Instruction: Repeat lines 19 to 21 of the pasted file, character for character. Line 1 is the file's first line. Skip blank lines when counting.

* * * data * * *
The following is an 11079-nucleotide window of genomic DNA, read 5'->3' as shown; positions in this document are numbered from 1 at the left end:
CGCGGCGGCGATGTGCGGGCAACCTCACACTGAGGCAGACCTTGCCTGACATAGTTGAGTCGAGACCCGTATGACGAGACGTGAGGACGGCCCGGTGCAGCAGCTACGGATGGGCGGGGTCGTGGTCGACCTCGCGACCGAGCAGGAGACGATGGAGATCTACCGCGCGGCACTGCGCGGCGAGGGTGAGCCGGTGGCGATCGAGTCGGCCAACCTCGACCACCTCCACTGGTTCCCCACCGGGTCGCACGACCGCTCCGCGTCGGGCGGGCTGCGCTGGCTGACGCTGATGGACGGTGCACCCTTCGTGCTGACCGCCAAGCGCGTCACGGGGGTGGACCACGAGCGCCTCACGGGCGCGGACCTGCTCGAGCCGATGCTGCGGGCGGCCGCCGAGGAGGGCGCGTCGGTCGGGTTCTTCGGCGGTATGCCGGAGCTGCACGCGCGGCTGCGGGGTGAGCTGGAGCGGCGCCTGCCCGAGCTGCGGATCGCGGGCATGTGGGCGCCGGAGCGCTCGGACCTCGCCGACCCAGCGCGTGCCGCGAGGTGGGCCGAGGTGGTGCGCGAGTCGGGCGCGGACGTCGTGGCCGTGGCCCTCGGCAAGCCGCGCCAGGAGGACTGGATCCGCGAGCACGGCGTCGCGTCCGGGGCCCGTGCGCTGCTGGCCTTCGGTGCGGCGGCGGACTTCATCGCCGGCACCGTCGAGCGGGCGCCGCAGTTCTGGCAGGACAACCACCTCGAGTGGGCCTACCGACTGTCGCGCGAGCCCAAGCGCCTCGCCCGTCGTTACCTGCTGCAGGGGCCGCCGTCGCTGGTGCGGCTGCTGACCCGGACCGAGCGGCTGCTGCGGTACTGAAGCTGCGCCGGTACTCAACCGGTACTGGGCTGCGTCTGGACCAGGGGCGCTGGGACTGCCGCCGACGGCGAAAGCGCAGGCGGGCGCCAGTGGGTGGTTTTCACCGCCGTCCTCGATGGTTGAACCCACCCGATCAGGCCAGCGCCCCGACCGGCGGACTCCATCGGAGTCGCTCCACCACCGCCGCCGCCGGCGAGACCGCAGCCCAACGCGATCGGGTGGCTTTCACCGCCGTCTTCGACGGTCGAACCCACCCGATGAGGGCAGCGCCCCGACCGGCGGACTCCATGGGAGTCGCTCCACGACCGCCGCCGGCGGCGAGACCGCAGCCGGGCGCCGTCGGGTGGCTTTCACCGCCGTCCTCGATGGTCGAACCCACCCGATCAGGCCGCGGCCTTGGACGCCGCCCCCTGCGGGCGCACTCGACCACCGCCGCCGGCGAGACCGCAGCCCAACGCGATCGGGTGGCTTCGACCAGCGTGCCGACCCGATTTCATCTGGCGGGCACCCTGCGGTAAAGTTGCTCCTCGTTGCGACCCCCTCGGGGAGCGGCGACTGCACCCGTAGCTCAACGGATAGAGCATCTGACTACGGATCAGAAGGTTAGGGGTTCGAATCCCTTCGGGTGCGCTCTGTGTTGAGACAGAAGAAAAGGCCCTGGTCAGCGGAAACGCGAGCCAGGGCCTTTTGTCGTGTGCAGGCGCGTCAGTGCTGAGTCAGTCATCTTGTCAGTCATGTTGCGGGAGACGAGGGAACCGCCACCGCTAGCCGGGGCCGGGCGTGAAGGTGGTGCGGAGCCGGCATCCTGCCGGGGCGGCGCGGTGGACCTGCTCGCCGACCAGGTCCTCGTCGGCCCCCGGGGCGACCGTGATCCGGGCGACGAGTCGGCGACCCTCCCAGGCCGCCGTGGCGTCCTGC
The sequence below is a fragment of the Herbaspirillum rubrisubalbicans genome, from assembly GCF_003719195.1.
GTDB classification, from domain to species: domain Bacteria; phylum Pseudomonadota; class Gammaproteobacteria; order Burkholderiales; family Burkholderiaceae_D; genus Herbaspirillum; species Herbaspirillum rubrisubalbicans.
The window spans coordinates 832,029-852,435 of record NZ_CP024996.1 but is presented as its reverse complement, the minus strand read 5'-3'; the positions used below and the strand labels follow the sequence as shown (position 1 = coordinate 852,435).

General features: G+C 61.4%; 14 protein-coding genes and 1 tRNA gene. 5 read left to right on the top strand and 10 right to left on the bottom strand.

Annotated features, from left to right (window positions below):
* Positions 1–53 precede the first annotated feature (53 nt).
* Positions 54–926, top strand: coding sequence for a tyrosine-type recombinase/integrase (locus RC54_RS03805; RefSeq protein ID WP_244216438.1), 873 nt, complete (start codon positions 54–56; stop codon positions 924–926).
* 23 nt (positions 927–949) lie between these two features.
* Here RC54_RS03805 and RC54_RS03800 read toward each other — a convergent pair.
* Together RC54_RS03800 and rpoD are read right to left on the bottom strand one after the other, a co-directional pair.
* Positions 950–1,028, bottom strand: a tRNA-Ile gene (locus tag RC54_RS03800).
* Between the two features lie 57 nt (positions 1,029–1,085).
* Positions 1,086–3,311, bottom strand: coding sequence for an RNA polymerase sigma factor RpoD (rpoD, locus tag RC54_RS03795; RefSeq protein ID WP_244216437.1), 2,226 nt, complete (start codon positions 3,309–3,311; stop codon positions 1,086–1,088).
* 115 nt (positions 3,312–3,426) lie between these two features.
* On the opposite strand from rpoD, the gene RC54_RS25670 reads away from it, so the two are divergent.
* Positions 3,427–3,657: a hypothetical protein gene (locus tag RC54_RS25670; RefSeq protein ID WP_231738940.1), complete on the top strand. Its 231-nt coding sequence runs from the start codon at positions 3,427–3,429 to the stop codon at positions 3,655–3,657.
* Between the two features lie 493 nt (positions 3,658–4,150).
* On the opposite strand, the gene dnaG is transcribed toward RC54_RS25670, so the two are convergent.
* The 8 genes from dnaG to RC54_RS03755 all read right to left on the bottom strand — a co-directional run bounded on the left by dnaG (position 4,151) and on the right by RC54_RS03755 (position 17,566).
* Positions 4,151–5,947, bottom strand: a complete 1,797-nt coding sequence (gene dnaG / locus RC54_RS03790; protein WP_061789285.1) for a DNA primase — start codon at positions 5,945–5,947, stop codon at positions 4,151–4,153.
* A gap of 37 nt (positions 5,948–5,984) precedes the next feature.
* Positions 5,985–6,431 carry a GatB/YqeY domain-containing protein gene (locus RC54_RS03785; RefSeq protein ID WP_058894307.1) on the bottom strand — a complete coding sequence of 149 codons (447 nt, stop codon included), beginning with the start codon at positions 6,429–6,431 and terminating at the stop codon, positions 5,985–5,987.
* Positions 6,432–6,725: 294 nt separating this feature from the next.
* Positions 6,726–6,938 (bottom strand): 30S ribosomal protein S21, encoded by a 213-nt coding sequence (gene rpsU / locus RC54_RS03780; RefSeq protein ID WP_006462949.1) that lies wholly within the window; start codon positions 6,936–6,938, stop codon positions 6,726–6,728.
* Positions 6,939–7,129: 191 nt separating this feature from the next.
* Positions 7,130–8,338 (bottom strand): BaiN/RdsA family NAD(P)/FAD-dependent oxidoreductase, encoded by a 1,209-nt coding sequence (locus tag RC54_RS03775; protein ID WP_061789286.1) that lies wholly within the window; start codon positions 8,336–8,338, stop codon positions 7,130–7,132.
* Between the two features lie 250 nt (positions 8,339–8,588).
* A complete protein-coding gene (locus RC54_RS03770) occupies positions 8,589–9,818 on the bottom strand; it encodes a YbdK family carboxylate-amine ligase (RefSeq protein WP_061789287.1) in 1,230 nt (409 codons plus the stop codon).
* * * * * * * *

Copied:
* Between the two features lie 493 nt (positions 3,658–4,150).
* On the opposite strand, the gene dnaG is transcribed toward RC54_RS25670, so the two are convergent.
* The 8 genes from dnaG to RC54_RS03755 all read right to left on the bottom strand — a co-directional run bounded on the left by dnaG (position 4,151) and on the right by RC54_RS03755 (position 17,566).